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Hawley: Ethics Probe Of Me Will 'Further Divide The Country'

Screenshot from Sen. Josh Hawley's Press Office Twitter.

Reprinted with permission from American Independent

Sen. Josh Hawley (R-MO) is trying to avoid an ethics investigation into his role in inciting the insurrection at the U.S. Capitol on Jan. 6 by claiming that any probe into his conduct would be a violation of President Joe Biden's call for unity.

Hawley made the statement in response to a complaint seven Democratic senators filed with the Senate Ethics Committee, in which they demanded an investigation into the role Hawley and Sen. Ted Cruz (R-TX) played in the terror attack at the Capitol, where a mob of Donald Trump supporters sought to block certification of Biden's victory at the behest of Trump himself.

Trump was impeached for a second time for inciting the mob, and Hawley and Cruz are both facing calls to resign, as they are also considered by some to be ring leaders of the effort.

But Hawley is hiding behind Biden's call in his inaugural address to bring the country together.

"Joe Biden and the Democrats talk about unity but are brazenly trying to silence dissent," Hawley said in a statement. "This latest effort is a flagrant abuse of the Senate ethics process and a flagrant attempt to exact partisan revenge. Democrats appear intent on weaponizing every tool at their disposal — including pushing an unconstitutional impeachment process — to further divide the country."

As for the ethics complaint, Democratic Sens. Sheldon Whitehouse of Rhode Island, Ron Wyden of Oregon, Tina Smith of Minnesota, Richard Blumenthal of Connecticut, Mazie Hirono of Hawaii, Tim Kaine of Virginia, and Sherrod Brown of Ohio wrote, "By proceeding with their objections to the electors after the violent attack, Senators Cruz and Hawley lent legitimacy to the mob's cause and made future violence more likely."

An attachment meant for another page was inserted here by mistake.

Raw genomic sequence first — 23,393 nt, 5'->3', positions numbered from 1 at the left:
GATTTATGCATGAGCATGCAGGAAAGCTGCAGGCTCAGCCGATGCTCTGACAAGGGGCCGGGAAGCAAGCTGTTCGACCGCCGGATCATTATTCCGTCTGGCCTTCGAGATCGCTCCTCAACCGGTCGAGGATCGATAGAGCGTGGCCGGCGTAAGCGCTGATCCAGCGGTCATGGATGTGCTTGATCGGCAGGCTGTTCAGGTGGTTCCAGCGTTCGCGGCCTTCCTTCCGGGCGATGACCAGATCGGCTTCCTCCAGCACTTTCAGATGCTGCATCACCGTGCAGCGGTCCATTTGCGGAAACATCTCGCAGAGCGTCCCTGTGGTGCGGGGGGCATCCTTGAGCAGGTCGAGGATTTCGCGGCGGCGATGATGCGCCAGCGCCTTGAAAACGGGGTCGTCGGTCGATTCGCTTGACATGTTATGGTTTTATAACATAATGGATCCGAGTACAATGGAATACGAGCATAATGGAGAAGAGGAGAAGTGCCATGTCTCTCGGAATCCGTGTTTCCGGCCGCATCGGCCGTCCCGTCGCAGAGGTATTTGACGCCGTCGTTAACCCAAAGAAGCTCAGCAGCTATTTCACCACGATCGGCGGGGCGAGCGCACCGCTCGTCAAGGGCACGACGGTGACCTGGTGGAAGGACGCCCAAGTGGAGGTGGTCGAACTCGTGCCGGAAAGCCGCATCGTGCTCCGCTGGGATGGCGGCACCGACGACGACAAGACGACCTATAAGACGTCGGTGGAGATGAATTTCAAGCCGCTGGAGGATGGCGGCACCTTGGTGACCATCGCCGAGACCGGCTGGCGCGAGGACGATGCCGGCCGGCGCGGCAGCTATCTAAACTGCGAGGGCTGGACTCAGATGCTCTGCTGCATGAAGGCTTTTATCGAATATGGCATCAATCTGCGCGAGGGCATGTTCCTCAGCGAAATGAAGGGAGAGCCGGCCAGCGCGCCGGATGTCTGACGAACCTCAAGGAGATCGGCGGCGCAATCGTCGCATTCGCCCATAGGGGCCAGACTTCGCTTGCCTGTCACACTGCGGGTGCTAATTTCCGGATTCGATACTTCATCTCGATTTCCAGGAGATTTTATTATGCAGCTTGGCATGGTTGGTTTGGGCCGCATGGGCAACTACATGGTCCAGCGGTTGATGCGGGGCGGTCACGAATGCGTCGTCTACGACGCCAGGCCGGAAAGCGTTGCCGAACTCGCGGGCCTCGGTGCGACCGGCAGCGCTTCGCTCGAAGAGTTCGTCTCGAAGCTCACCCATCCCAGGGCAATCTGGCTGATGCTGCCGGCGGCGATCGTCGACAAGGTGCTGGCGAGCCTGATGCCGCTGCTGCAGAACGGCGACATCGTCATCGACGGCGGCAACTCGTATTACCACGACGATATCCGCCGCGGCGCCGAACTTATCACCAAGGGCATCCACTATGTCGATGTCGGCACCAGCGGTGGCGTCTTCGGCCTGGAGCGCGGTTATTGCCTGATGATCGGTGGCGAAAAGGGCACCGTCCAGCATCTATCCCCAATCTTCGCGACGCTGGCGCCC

"The question the Senate must answer is not whether Senators Hawley and Cruz had the right to the object to the electors, but whether the senators failed to '[p]ut loyalty to the highest moral principles and to country above loyalty to persons, party, or Government department' or engaged in 'improper conduct reflecting on the Senate' in connection with the violence," the letter continued.

The complaint says that an investigation is needed to "fully understand" Hawley and Cruz's role in the attack, including whether Hawley and Cruz "were in contact or coordinated with the organizers of the rally," "were aware of other Members' contacts with the organizers," and whether Hawley or Cruz "received funding from organizations or donors that also funded the rally," among other questions.

"The actions of which we know demand an investigation and a determination whether disciplinary action is warranted," the Democratic senators wrote. "Until then, a cloud of uncertainty will hang over them and over this body."

Hawley has faced a barrage of criticism for his decision to object to the Electoral College results. Hawley's mentor, former Sen. John Danforth (R-MO) told the New York Times two days before the Capitol insurrection even took place that Hawley "lending credence to Trump's false claim that the election was stolen is a highly destructive attack on our constitutional government."

Danforth's comment was prescient, as the lie about a stolen election led to an actual attack at the Capitol. Five people died in the insurrection, including one Capitol Police officer.

Published with permission of The American Independent Foundation.

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